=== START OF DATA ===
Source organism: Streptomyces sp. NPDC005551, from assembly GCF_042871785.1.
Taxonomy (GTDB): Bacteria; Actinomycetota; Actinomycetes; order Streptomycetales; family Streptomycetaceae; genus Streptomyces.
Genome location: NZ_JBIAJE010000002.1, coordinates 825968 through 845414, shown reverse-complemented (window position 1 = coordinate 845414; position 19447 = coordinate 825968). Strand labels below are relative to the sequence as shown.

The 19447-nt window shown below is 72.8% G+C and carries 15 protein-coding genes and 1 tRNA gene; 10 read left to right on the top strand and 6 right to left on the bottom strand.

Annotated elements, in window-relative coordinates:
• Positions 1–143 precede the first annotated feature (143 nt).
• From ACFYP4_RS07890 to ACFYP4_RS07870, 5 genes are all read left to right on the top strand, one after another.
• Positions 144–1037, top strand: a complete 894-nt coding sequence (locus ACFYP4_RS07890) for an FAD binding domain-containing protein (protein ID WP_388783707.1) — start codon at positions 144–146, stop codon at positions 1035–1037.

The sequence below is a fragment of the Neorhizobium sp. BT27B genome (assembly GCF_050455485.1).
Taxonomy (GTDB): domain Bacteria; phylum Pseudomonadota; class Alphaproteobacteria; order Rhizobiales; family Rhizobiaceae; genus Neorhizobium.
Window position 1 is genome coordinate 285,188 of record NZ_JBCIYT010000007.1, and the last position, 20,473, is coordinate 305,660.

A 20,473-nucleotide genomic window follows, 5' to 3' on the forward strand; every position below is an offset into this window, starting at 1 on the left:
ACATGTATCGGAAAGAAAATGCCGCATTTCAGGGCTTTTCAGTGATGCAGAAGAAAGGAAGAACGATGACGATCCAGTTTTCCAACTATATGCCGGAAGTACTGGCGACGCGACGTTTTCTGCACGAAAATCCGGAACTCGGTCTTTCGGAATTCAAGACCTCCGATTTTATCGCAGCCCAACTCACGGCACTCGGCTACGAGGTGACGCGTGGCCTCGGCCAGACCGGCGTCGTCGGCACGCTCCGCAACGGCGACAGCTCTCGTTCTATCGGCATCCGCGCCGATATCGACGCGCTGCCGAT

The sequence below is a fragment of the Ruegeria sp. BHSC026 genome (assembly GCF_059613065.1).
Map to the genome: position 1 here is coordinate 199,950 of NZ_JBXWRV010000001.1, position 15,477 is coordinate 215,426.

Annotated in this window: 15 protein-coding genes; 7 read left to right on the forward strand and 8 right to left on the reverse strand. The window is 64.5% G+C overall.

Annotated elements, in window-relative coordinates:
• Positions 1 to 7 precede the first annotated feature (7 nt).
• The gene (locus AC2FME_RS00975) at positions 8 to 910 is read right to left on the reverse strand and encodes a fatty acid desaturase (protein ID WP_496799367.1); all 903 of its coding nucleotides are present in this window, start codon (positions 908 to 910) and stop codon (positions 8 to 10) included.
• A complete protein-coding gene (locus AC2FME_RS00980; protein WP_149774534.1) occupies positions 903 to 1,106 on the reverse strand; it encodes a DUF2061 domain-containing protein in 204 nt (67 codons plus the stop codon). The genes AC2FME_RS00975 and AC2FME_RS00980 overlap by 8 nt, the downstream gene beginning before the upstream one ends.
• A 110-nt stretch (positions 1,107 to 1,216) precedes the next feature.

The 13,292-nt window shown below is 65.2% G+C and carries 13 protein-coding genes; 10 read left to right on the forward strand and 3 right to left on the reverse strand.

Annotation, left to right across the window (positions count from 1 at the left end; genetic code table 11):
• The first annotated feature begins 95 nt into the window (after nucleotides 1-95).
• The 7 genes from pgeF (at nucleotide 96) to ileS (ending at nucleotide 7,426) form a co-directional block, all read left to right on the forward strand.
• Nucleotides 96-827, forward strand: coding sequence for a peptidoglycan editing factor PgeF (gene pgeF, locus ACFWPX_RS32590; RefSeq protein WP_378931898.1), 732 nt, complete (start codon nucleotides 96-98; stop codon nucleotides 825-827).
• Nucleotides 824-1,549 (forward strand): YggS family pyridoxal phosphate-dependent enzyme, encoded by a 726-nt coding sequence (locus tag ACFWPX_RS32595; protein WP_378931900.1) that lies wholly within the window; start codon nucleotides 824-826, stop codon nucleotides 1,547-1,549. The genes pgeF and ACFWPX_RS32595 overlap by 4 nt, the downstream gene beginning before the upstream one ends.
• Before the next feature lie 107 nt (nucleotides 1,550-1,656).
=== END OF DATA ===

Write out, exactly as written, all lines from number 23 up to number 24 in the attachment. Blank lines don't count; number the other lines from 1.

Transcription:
Annotation, left to right across the window (positions count from 1 at the left end; genetic code table 11):
• The first annotated feature begins 95 nt into the window (after nucleotides 1-95).